There will be no savings from Medical Savings Accounts. Michael Mendelsohn of the Caledon Institute points out that if the government pays the allotment to individuals plus the cost of catastrophic insurance, and allows the excess in any individual account to be spent by that individual, not only will there be no savings, there will quite likely be additional costs. The math doesnt add up.

In some senses, Medical Savings Accounts will mimic user fees with the same results. Some individuals will not spend money on minor health matters fearing they will need the money for other major health needs in the future. Forgoing early treatments, or more minor treatments, may mean more significant health care needs in the long term at greater cost. The more zealous the adjudication of insurance for the catastrophic health needs, the more of a problem this will become. The elderly, the poor, women and children will be the ones most negatively affected.

The Advisory Council says that Medical Savings Accounts will dampen demand for health care services because MSAs will make individuals aware of how much their health services cost and they will be responsible for their own spending. Sadly, this is true. But the cost is great. Individuals will now have to make a choice to seek medical attention or not. And the primary factor in making the choice will be a monetary one rather than a health one. It demonstrates the perverse nature of economic theory when applied to social policy.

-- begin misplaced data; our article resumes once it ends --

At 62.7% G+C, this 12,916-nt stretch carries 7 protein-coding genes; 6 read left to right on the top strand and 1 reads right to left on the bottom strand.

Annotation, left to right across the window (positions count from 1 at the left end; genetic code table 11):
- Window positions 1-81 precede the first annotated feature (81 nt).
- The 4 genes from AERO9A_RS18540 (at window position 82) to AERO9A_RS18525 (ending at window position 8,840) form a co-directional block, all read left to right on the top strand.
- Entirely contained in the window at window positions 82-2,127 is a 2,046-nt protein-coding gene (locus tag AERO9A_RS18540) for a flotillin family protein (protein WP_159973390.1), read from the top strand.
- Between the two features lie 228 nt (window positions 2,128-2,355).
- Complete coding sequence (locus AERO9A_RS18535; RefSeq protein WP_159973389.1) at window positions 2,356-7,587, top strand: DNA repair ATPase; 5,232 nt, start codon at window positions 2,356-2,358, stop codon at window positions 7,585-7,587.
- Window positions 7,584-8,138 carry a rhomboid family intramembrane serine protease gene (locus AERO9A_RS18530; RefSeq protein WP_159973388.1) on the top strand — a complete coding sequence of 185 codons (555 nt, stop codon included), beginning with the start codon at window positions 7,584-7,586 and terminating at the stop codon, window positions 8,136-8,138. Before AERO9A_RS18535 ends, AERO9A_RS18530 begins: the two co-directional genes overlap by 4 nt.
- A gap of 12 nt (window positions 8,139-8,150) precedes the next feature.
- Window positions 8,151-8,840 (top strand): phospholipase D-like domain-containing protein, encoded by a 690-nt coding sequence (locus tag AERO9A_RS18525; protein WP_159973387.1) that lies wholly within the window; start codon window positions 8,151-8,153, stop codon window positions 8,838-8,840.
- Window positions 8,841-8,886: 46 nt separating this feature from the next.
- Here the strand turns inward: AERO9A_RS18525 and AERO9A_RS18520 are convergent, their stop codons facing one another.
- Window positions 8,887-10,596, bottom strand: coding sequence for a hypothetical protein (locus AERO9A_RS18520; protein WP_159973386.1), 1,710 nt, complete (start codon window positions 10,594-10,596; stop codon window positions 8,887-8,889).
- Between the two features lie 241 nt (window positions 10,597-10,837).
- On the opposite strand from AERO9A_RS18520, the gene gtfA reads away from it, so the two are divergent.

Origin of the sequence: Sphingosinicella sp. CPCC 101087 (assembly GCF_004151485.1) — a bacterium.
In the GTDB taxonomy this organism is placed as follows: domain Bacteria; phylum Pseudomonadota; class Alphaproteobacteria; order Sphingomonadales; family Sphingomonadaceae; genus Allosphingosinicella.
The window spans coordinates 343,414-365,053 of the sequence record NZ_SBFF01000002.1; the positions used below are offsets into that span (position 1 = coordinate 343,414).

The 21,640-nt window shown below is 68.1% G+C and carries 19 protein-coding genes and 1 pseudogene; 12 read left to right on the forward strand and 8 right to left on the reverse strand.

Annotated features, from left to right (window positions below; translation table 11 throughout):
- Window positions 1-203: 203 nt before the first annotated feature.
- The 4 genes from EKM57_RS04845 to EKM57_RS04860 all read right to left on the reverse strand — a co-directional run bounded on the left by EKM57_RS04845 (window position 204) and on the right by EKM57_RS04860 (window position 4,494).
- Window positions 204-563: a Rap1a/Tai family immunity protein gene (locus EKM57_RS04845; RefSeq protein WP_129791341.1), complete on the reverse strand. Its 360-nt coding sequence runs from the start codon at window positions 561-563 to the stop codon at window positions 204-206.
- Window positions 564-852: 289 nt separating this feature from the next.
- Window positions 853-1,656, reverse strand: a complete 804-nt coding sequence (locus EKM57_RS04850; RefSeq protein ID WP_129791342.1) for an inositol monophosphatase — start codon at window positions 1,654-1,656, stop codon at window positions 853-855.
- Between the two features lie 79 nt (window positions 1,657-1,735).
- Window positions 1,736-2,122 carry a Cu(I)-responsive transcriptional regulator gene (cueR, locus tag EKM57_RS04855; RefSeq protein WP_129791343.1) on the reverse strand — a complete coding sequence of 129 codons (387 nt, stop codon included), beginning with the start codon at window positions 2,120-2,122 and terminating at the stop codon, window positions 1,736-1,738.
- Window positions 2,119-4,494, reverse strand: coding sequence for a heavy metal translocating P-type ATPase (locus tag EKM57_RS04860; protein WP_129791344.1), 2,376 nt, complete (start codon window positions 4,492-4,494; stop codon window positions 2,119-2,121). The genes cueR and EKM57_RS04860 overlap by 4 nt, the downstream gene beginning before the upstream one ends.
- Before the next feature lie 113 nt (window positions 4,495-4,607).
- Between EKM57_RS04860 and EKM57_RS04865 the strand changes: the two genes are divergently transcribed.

The international experience with MSAs demonstrates the shortcomings well. Singapore implemented an MSA program called Medisave in 1984. Since then, per capita health care costs have risen faster than previously, and the government introduced supply-side restrictions because the demand-side was not dampened sufficiently by MSAs. The Singapore government had to restrict technology, put price caps on services, restrict the number of beds, and tighten controls on physicians. And this was in spite of the fact that the Singapore population was relatively young and healthy and the system was not yet facing increased demand from an ageing population.

The Chinese government introduced two MSA pilot projects in 1994, expanded it to 50 cities later that year and to all urban areas by 1999. Again it was not enough to control costs. The government still had to limit diagnostic procedures, medications and control remuneration to health care providers.

MSAs are being used in the United States but have not yet undergone a rigorous assessment. They exist largely in individual workplaces and for self-employed workers, offered by insurance companies. Some studies have attempted to simulate the impact of MSAs on the American health care system. The conclusion to date is that MSAs will neither reduce health care expenditures nor ensure that more Americans are covered.

The conclusion we must come to is that MSAs do not achieve cost reductions as the Advisory Council suggests. If MSAs are introduced, they will be an ideological experiment with no justification in experience. To adopt them in Canada would be, as the title of Professor Shortts paper suggests, a policy misadventure.